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How to juggle it all: Anxiety, time and money

This material is part of the workshop “How to juggle it all: anxiety, time and money� that was held on March 21, 2018. The workshop was facilitated by the psychologists Carla Vale Lucas and Filipa Oliveira, from the Psychological Unit of the University of Madeira.

"Imagine life as a game in which you are juggling some five balls in the air. You name them - work, family, health, friends and spirit - and you're keeping all of these in the air‌ If you drop one of these, they will be irrevocably scuffed, marked, nicked, damaged or even shattered. They will never be the same. You must understand that and strive for balance in your life.� Bryan Dyson

Striving for balance: a “must-have�

Intrapersonal stress (any stress from your physical (diet sleep‌) or mental health (anxiety) or financial situation)

Relationship stress (Stress from relationships with housemates, friends, parents‌)

Environmental stress (stress relating to your work or living setting)

Beware the overflow

Academic/work stress (workload, performance, deadlines, conflict with lecturers, tutors or colleagues)

Problem focused coping skills (e.g., learn time management, join a club to make friends)

Emotion focused coping skills (e.g., doing a hobby, relaxation activities, talking to friends)

“recycled stress” from unhelpful coping skills E.g., avoiding the problem, using alcohol / drugs to cope

Stress bucket: Brabban & Turkington (2002); Carver, Scheier & Weintraub (1989); Ross, Niebling, & Heckert (1999); UNSW Counselling Service (2007). Stress bucket. Retrieved from

Helping coping strategies for “juggling life” • Anxiety management • Time management • Money management

Anxiety management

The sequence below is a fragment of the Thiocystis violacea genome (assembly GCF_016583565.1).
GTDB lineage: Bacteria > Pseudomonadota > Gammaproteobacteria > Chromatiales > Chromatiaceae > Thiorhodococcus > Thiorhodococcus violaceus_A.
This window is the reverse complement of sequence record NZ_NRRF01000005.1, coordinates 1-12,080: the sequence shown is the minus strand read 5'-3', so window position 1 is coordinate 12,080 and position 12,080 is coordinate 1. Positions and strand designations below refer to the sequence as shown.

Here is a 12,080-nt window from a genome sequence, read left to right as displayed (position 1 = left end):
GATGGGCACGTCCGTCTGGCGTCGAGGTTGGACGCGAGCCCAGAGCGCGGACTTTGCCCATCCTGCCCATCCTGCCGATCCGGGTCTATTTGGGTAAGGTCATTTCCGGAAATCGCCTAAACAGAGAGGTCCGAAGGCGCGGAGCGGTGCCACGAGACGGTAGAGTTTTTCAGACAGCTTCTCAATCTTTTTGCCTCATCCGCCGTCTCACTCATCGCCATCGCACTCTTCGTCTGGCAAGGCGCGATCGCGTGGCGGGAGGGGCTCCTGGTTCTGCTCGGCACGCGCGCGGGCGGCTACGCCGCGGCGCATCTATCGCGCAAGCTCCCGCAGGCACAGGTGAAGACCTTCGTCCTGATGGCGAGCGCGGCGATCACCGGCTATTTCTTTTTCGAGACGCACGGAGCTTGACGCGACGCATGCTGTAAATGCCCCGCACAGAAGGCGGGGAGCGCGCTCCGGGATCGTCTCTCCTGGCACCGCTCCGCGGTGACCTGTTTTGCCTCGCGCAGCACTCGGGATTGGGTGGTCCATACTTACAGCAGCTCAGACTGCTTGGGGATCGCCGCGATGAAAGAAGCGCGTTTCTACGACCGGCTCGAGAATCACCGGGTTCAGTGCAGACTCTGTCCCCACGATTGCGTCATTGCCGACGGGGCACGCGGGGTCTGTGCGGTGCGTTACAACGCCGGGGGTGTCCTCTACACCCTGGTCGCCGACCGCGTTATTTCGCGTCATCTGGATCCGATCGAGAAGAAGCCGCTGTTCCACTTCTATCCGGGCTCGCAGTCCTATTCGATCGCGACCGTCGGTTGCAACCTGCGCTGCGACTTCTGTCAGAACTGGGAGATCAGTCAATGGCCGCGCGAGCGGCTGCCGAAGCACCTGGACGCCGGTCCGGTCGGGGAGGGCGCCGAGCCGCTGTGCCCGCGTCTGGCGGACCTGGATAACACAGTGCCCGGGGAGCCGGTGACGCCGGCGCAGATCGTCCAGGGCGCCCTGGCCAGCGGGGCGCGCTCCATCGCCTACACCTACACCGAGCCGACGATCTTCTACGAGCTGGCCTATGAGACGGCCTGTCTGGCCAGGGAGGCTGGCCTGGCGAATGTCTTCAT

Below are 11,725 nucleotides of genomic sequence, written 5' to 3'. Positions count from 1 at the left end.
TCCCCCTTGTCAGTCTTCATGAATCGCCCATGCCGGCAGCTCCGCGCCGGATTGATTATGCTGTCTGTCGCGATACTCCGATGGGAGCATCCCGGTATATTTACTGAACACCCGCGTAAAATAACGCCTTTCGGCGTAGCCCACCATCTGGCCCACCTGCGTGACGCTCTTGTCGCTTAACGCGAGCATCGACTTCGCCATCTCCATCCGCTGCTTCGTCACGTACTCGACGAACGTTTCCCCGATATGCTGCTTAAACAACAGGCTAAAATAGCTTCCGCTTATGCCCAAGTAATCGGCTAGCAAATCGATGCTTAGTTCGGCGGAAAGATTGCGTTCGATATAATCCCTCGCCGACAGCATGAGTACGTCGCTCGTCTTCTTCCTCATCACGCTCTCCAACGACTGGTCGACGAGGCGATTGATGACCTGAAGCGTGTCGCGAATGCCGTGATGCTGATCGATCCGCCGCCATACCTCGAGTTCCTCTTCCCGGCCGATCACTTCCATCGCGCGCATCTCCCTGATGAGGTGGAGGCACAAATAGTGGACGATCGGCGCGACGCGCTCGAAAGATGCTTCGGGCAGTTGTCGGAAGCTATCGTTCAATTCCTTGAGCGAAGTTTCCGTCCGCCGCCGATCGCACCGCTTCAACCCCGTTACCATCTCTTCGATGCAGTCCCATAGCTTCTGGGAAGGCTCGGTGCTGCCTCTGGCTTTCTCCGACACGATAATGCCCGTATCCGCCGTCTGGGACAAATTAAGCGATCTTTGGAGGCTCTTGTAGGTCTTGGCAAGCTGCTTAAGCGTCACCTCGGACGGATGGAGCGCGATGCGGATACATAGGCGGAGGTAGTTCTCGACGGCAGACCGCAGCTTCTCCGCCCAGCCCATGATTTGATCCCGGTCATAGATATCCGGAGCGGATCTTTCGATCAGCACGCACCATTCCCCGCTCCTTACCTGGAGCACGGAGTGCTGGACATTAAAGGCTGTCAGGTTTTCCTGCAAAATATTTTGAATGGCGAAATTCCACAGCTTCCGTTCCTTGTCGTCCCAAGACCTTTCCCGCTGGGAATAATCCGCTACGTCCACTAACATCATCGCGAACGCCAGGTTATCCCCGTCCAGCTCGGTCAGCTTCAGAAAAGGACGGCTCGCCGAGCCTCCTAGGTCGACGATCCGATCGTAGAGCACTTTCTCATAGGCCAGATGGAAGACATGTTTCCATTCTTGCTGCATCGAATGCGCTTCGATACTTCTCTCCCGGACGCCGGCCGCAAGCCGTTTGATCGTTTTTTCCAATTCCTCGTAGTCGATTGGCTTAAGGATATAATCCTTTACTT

Not all anxiety is bad! anxiety




Steps to help better manage anxiety

Step 1: learn what trigger your anxiety and recognize the signs of anxiety




Where do you feel the anxiety in your body?

Retrieved from

Step 2: Identify and change negative thoughts


What I think

What I feel

What I do

Break the cycle of negative thoughts that are producing more anxiety.

If you are stuck on a negative thought, ask yourself: Where does this thought lead me to?


Ask yourself: – Is it true? – Is it absolutely true? Can you see this thought in a different way? – How does this thought make you feel? – What would things be like if you didn’t hold this belief?

Step 3 Change your inner speech and believe in your potential

Step 4 Practice self-care and teach your body to relax at the slightest sign of anxiety

What to do if you need immediate relief? Start with deep breathings

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What to do if you need immediate relief? Start with deep breathings

What to do if you need immediate relief? Count slowly up to 10. Try to focus on something different - Stepping back from a problem helps clear your head.

What to do if you need immediate relief? Talk to someone. ASK FOR HELP! IT’s not a sign of shame. It’S a sign of courage!

Manage TIME is to Manage LIFE

Why time management is important? Some benefits Gain more more control, less stress. Good time management means not waiting until last minute and rushing to complete assignments. Feeling behind increase anxiety.

Reduce procrastination. If you schedule specific periods of time to complete activities, you will be less likely to put tasks of until tomorrow.

Complete more tasks. Being a good time manager means that you can complete more tasks and be more successful in what you do. Setting priorities and reassessing your progress can ensure that you spend sufficient time on your academic activities. Enjoy your free time. Knowing that you have completed your assignments and met your deadlines can make you feel less guilty about taking off some time for yourself. Nadinloyi et al. (2013)